Who’s Worried About Zika Virus?
By Chris Williams on August 17, 2016.
Apparently most of America is not very worried about Zika. This is according to a Washington Post-ABC News poll conducted in early August, just after the first cases of local transmission were identified in Florida. Sixty-five percent of those polled were “not too” or “not at all” worried about themselves or a family member getting the Zika virus. That leaves about 33% of the public that was “somewhat worried’ and only 12% who were “very worried.”
Coming Soon to a Neighborhood Near You?
As would be expected, there are more worried people (43%) in Florida and Texas, two states expected to be at the forefront of Zika infections in the U.S. In fact, a Texas resident that visited the Zika-affected area in Florida has returned home with the infection, opening up the opportunity for new cases of local transmission in that Texas community. Almost every state in the U.S. has had at least one Zika case linked to international travel. So far, Florida is the only state that has seen Zika transmission by local mosquitoes.
A similar Zika poll in late June found that only 27% of those surveyed were taking steps such as use of repellent and draining standing water in an effort to limit their exposure to Zika. Sixty-seven percent said they were waiting to see if preventive steps would prove necessary.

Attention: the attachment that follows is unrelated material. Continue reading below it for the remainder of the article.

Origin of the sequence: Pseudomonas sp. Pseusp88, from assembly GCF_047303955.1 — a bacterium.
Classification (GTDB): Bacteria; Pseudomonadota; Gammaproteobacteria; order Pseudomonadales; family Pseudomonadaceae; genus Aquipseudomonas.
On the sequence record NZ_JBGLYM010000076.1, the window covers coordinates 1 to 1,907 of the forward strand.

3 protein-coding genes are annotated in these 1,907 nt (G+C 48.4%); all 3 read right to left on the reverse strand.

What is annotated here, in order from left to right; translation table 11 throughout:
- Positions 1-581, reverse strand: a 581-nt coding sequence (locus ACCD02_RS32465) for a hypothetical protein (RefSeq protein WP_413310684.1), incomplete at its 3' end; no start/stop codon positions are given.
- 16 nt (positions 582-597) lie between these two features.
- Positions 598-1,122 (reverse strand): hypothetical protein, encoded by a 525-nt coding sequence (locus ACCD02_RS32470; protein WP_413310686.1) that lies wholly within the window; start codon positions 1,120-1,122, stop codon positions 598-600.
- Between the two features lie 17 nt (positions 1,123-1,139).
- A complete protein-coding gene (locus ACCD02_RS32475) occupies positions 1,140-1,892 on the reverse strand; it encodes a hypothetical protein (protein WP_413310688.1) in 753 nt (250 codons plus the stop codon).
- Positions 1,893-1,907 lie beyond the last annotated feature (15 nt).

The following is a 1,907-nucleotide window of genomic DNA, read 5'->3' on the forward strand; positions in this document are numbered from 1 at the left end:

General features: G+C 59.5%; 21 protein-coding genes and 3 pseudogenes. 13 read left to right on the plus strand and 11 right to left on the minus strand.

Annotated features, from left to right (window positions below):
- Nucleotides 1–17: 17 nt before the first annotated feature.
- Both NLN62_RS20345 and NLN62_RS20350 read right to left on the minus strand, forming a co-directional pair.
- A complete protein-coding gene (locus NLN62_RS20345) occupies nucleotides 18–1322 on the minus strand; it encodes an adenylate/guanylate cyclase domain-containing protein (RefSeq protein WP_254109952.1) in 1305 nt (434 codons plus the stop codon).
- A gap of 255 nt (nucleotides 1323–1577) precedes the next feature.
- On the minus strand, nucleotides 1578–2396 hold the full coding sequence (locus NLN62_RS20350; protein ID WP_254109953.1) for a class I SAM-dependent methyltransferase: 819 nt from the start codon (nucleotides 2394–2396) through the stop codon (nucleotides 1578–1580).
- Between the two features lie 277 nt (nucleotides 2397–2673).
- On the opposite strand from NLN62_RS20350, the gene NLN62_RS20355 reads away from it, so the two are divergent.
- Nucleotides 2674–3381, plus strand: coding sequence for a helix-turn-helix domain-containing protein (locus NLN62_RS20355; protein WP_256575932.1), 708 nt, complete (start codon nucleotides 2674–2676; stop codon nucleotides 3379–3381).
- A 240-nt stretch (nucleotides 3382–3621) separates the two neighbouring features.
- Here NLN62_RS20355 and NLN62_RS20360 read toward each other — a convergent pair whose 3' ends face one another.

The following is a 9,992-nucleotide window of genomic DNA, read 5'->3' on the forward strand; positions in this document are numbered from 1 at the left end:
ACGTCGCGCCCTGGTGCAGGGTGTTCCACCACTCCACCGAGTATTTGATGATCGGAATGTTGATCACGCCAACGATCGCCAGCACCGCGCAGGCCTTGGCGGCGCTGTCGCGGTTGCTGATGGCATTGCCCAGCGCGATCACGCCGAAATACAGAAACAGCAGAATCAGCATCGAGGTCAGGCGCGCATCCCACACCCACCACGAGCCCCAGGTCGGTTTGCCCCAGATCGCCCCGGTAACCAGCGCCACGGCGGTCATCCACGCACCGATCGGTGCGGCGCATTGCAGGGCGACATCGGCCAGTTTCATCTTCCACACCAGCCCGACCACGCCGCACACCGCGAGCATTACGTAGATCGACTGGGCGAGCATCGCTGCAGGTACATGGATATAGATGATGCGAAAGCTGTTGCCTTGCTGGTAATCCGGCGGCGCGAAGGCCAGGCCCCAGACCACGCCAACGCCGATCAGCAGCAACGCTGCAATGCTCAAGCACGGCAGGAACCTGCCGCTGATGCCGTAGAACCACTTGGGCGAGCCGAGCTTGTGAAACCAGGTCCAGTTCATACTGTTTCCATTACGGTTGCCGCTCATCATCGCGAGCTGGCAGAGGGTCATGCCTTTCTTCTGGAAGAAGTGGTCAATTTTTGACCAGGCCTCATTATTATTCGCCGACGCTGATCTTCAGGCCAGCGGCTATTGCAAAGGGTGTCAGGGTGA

The poll attributed our relative calm to faith that our government will be able to respond to the threat in a timely manner. That faith may be misplaced since Congress failed to respond to President Obama’s requested funding for Zika prevention before the summer recess. Most Americans weren’t even aware of the funding lapse.
More of us were worried about catching Ebola virus in 2014 or swine flu in 2009. It’s likely that some of the complacency towards this disease can be attributed to the fact that, for most, Zika symptoms are mild or more often not noticed at all. For pregnant women though, Zika can have a catastrophic effect on the development of their fetus.
“What Me Worry?”
Unless you are a woman of child-bearing age or the mate of one, it can be difficult to see why you should stress about avoiding Zika-carrying mosquitoes. And that is why public health officials have their work cut out, trying to convince people to take precautions and avoid areas where Zika exists. People who get Zika, often unknowingly, are then a reservoir for mosquitoes that bite them and spread the disease to others. As local transmission of Zika shows up in more random areas of the U.S., more people will come to realize that there is a reason for concern. Unfortunately the disease will likely spread faster than our sense of community awareness.
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